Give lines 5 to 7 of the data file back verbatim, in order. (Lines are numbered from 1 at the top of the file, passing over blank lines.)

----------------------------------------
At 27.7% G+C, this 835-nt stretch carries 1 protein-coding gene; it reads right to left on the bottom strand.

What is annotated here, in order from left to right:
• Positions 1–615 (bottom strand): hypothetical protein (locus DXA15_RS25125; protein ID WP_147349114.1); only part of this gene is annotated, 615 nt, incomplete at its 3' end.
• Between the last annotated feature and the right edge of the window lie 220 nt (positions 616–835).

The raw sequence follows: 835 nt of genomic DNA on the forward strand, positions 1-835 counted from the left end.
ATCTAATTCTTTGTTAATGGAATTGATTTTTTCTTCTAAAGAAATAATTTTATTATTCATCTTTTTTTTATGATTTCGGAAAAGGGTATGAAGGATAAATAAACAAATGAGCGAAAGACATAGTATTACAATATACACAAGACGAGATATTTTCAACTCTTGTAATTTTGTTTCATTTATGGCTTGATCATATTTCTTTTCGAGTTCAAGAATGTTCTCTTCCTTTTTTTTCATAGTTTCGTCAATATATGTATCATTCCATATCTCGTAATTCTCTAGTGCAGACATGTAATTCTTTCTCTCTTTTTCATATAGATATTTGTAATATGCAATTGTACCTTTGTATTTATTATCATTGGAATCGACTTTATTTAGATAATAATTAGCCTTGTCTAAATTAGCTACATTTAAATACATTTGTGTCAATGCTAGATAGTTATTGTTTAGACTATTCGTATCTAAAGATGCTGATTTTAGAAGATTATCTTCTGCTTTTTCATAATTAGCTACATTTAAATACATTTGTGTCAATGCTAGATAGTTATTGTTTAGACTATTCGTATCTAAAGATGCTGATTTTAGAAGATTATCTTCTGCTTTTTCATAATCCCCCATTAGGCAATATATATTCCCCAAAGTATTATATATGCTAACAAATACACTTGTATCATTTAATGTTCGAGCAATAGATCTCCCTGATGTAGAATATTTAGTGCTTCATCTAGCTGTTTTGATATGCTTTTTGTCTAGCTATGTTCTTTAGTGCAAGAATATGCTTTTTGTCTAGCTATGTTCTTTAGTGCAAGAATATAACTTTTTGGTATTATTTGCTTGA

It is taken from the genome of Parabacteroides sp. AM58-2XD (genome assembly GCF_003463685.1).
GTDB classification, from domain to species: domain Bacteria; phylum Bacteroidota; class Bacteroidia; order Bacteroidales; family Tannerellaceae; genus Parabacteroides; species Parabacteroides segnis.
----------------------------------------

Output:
The raw sequence follows: 835 nt of genomic DNA on the forward strand, positions 1-835 counted from the left end.
ATCTAATTCTTTGTTAATGGAATTGATTTTTTCTTCTAAAGAAATAATTTTATTATTCATCTTTTTTTTATGATTTCGGAAAAGGGTATGAAGGATAAATAAACAAATGAGCGAAAGACATAGTATTACAATATACACAAGACGAGATATTTTCAACTCTTGTAATTTTGTTTCATTTATGGCTTGATCATATTTCTTTTCGAGTTCAAGAATGTTCTCTTCCTTTTTTTTCATAGTTTCGTCAATATATGTATCATTCCATATCTCGTAATTCTCTAGTGCAGACATGTAATTCTTTCTCTCTTTTTCATATAGATATTTGTAATATGCAATTGTACCTTTGTATTTATTATCATTGGAATCGACTTTATTTAGATAATAATTAGCCTTGTCTAAATTAGCTACATTTAAATACATTTGTGTCAATGCTAGATAGTTATTGTTTAGACTATTCGTATCTAAAGATGCTGATTTTAGAAGATTATCTTCTGCTTTTTCATAATTAGCTACATTTAAATACATTTGTGTCAATGCTAGATAGTTATTGTTTAGACTATTCGTATCTAAAGATGCTGATTTTAGAAGATTATCTTCTGCTTTTTCATAATCCCCCATTAGGCAATATATATTCCCCAAAGTATTATATATGCTAACAAATACACTTGTATCATTTAATGTTCGAGCAATAGATCTCCCTGATGTAGAATATTTAGTGCTTCATCTAGCTGTTTTGATATGCTTTTTGTCTAGCTATGTTCTTTAGTGCAAGAATATGCTTTTTGTCTAGCTATGTTCTTTAGTGCAAGAATATAACTTTTTGGTATTATTTGCTTGA

It is taken from the genome of Parabacteroides sp. AM58-2XD (genome assembly GCF_003463685.1).